On November 8th, things were a madhouse. I showed up to a newer office we’d opened in the get out the vote (GOTV) portion of the campaign to have a final run (literally) at getting Hillary elected, at least in Colorado. Around 6:15, 45 minutes before the polls closed, I was literally running through a neighborhood, going door to door, trying to get the last few votes I could in time. I returned to the campaign office, returned my packet from the canvas, and went home.
In retrospect, my decision was smart from there. I decided to go home. I’d been invited to the Colorado campaign party, I had a seat at a table with some big-name donors, lots of people on the campaign wanted me to go. But I always watch election returns on the same couch in my basement. It serves as a sign of good luck from the Obama elections in ’08 and ’12. I went home ready to go.
On the way home, I was listening to returns on NPR. I noticed that after Virginia had been closed for almost an hour, it was still too close to call, in a state that was sure to be a win for HRC. That was the first bad sign.
You know how the rest of the night goes. I didn’t bother to stay up to the point where Wolf Blitzer declared Trump the next president. No need to hear that. I cried myself to sleep that night. At school the next day, I spend half of the day with the school psychologist trying to understand it all.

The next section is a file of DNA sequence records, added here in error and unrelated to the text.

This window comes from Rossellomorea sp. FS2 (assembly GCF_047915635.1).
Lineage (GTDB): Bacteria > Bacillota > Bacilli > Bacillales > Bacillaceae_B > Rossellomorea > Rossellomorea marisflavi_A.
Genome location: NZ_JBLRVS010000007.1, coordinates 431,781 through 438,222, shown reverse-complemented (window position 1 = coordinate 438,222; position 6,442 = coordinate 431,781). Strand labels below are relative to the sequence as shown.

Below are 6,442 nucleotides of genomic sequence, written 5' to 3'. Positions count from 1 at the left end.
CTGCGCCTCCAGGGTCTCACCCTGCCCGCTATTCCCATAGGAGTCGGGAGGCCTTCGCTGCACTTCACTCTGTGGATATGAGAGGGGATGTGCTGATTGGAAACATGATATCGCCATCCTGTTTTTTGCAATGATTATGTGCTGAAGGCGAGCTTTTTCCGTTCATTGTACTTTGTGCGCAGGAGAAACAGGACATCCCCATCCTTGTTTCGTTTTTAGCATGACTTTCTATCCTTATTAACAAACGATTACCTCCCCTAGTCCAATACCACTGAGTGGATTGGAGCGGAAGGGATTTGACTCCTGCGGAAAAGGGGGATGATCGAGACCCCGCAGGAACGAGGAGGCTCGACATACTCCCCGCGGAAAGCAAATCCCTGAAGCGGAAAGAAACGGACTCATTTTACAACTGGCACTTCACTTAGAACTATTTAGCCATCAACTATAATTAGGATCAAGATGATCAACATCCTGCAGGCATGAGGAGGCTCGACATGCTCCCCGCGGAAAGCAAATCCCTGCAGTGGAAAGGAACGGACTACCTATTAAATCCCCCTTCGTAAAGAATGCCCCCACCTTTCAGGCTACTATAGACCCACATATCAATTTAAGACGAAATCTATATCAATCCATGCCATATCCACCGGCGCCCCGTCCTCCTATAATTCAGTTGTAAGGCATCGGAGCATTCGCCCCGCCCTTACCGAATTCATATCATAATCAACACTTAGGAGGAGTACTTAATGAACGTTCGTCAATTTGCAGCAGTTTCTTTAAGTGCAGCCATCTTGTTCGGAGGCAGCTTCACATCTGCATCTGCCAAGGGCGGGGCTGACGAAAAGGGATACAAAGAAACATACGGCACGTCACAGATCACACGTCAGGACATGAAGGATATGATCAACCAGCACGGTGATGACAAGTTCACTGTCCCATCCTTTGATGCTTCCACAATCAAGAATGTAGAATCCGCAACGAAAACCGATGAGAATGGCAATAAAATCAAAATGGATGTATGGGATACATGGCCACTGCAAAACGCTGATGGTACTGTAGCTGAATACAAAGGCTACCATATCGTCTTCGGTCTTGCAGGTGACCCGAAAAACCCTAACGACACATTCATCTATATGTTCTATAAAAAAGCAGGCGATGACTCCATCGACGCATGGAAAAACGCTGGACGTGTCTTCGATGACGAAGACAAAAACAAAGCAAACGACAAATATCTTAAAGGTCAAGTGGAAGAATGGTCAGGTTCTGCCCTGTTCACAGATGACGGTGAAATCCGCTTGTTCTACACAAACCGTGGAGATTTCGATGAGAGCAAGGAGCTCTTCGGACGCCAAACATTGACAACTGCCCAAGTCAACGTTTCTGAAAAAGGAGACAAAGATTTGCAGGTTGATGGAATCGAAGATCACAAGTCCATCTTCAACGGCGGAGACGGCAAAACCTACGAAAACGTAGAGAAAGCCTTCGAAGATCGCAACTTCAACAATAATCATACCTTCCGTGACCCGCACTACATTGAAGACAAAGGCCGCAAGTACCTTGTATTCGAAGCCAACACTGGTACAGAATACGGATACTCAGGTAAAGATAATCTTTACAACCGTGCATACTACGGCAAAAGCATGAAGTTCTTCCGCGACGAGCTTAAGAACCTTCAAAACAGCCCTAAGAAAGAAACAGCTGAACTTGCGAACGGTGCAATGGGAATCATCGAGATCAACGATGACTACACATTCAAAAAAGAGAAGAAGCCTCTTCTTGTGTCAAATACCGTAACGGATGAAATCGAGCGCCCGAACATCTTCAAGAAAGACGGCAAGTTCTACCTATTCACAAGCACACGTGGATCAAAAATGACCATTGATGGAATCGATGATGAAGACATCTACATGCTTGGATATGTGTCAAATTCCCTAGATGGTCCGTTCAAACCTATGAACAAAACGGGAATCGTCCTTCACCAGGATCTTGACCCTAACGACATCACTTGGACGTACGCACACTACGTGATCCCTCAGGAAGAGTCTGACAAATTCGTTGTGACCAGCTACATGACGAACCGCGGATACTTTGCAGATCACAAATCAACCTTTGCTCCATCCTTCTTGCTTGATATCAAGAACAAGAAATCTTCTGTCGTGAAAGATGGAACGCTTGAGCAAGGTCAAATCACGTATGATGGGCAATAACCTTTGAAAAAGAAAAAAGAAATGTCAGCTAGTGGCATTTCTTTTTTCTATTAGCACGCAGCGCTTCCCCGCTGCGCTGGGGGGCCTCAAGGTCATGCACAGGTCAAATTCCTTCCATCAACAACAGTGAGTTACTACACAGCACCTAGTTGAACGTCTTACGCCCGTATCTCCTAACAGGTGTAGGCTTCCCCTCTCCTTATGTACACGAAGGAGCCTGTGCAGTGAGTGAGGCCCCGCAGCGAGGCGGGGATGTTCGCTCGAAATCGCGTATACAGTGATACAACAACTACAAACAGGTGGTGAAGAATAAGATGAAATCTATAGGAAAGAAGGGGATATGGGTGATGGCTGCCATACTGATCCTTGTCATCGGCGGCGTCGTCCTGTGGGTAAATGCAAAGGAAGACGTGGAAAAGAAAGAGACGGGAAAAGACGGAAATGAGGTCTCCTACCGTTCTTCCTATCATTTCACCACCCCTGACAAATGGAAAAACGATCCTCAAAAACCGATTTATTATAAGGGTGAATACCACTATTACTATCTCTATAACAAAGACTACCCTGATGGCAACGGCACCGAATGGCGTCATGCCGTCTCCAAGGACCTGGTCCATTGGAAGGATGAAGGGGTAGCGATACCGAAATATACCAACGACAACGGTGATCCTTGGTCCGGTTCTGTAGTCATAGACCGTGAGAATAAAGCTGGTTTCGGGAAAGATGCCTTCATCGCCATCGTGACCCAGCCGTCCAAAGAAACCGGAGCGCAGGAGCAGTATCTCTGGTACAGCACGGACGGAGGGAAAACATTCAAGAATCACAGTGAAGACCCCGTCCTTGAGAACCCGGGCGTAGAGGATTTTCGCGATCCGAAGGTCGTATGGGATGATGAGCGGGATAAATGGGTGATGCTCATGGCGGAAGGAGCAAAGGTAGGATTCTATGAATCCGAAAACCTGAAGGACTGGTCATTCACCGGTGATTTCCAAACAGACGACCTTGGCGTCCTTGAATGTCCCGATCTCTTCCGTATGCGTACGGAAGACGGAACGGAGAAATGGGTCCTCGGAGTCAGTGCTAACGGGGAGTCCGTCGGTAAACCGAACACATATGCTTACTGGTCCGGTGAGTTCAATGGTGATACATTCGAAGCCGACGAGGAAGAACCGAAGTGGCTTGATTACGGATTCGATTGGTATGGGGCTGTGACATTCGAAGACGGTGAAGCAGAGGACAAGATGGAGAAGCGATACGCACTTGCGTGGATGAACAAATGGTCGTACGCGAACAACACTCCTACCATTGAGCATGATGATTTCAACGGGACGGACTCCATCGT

I went home and relived it all. I watched Bernie’s speeches from early on. I watch his amazing “America” ad. I watched convention speeches. I watched Hillary on SNL. I watched her speaking just days before the election about her views for America. November 9th, 2016, was one of the hardest days for me to operate. At all. I just couldn’t seem to come to terms with anything.
I’m not sure I have yet.
I still imagine myself waking up one morning and it being November 8th again, and everything plays out the same way except she wins big and easily. None of this nonsense so far happens. She continues Obama’s legacy for 8 years, and we do it all again with new candidates. But that won’t happen. And thus, here we are. Let the resistance do its work.